Bio Note: In March I started working as senior education reporter for NJ.com/The Star-Ledger, where I look forward to visiting schools and letting out my inner extrovert, which has been housebound since 2008 when I started working from home. My poetry books include The Opposite of Babel, from Jacar Press, which came out in March.
“…global wind speeds have decreased by some 5 to 15 percent over the last three decades, and are expected to decrease another 15 percent in the coming century.” – from “The Forgotten Part of Climate: Slower Winds,” Conservation Magazine I loved an island so windy the butterflies evolved away their wings so as not to be blown out to sea—there is such a place. The wind, bulk movement of air, left windthrow (uprooted trees) or windsnap (broken boles), flinging leaves across the street like swift lemmings, squalling them in a dawdle of hopping toads. Ellensburg wind could blow ticks off a tomcat. Sequoias survived gusts by interlocking shallow roots. Adosculation is wind-pollination—sex without contact, the embrace of a stiff breeze at the beach, refreshing— whereby randy mares “conceive of the wind, like hens” who lay “wind eggs,” addled, without shells, said scientists in AD 70. Windmills became sacraments: “electricity, they say, is a disembodied idea, like faith, that exists only by its expression.” Before the birth of wind, Eurynome rose up from chaos, divided water from sky, leaving skirls and gusts. Wind, growing from pirouettes, now somehow dying. Even wind at a mile an hour, a quarter of my speed: better than the emptiness of the sax never played, the wingless butterfly, walking, with nothing to do.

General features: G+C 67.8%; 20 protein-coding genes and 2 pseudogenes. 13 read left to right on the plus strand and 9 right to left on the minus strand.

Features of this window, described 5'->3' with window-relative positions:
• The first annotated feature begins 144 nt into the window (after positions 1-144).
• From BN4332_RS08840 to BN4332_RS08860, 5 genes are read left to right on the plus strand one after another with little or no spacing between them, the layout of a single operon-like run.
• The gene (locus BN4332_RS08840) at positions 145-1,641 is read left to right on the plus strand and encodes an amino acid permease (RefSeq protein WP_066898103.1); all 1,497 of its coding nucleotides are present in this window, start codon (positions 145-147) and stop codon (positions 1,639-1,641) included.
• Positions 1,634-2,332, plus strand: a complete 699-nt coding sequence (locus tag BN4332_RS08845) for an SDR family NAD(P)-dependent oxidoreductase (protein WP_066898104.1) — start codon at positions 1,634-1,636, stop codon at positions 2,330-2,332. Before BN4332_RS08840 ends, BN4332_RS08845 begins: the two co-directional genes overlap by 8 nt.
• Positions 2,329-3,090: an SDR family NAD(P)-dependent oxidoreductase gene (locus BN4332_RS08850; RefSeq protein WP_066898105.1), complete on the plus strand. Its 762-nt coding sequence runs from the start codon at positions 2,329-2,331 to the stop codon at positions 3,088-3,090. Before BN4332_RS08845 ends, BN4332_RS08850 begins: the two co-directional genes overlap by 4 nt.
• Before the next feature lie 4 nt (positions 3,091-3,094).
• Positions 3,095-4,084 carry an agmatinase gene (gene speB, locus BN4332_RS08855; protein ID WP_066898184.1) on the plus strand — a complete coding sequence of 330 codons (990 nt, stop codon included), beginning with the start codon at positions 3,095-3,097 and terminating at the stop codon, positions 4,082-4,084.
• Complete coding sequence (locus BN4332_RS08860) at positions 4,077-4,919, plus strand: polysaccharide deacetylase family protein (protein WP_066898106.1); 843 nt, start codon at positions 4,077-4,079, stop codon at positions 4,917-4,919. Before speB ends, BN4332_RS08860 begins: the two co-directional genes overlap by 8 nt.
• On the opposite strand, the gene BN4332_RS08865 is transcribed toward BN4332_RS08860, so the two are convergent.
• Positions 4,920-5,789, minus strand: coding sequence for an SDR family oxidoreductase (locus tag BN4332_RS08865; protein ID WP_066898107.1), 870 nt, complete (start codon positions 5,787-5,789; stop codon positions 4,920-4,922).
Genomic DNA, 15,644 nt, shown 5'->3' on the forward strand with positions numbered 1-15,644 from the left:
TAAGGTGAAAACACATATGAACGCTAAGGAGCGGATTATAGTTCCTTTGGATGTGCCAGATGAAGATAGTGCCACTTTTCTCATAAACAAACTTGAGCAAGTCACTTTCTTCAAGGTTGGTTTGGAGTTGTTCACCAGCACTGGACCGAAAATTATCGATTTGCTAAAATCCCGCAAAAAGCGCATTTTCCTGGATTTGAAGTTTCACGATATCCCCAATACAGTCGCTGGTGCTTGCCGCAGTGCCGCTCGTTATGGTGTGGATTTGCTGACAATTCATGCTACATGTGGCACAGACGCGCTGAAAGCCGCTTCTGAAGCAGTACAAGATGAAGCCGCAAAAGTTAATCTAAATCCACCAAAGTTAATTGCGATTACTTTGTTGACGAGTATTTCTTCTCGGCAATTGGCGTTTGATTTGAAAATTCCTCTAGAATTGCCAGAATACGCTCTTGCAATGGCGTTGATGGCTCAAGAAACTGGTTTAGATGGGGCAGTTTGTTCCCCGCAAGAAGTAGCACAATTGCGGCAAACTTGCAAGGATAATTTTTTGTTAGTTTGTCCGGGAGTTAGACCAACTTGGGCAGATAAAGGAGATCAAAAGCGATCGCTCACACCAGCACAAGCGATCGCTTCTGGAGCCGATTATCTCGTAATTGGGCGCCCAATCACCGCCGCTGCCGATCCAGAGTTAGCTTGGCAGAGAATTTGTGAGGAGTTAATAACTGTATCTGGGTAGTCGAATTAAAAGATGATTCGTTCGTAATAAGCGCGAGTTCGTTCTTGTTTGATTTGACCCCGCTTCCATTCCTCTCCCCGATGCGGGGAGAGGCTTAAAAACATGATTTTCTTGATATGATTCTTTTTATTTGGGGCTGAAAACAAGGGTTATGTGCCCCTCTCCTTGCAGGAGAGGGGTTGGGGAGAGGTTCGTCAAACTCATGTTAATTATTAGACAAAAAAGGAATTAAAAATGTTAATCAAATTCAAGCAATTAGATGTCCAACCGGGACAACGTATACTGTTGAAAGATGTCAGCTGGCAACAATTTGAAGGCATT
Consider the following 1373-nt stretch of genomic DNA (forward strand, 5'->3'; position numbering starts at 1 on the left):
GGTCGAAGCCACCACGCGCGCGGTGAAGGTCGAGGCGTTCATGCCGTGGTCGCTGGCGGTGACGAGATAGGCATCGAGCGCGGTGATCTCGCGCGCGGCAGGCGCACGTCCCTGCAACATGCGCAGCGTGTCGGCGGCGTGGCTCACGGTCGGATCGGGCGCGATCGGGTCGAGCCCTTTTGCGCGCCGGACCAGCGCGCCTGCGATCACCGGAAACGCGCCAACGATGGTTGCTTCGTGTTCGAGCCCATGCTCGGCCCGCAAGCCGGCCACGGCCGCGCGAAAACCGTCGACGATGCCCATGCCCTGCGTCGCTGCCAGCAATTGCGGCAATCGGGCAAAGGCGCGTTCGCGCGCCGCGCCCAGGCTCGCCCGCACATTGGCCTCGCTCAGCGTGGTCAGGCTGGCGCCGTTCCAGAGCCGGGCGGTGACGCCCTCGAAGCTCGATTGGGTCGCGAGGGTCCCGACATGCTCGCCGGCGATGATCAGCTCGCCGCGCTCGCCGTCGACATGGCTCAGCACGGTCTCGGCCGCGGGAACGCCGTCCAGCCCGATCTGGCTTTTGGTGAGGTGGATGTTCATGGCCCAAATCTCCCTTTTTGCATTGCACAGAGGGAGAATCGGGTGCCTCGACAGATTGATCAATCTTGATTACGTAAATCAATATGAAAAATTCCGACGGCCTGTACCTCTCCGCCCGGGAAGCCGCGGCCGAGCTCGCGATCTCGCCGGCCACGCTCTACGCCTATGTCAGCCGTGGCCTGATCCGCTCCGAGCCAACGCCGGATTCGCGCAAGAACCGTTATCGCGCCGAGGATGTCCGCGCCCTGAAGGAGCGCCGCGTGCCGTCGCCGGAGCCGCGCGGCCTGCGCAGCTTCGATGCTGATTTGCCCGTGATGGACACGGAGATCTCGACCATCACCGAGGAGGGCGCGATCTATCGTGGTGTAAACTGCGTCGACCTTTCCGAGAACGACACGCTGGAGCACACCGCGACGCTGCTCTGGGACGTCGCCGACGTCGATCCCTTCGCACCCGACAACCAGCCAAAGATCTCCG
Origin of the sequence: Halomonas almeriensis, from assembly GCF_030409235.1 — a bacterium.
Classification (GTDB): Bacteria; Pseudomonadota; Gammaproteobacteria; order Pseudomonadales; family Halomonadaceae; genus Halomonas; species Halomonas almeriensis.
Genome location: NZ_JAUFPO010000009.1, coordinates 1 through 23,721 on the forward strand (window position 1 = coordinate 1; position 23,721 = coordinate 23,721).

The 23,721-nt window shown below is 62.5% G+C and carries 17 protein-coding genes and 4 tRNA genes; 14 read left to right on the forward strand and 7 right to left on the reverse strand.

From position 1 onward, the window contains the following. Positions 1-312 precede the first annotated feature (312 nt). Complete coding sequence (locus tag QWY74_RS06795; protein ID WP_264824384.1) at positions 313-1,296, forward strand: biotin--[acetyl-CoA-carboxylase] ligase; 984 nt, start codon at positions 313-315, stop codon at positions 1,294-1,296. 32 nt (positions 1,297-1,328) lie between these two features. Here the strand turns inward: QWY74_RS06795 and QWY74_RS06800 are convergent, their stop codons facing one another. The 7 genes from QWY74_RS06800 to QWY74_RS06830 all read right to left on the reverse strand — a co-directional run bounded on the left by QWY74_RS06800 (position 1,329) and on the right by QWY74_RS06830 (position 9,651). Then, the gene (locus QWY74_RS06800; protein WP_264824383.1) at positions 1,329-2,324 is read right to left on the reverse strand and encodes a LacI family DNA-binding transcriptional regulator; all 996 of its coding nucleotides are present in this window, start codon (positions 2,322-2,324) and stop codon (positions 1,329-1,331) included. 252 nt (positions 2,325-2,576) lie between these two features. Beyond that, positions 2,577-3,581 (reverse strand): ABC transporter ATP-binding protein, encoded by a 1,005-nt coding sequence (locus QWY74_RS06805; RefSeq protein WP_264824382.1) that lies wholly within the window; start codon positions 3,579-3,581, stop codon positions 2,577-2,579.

Originally published in The Opposite of Babel, Jacar Press 2022
©2022 Tina Kelley
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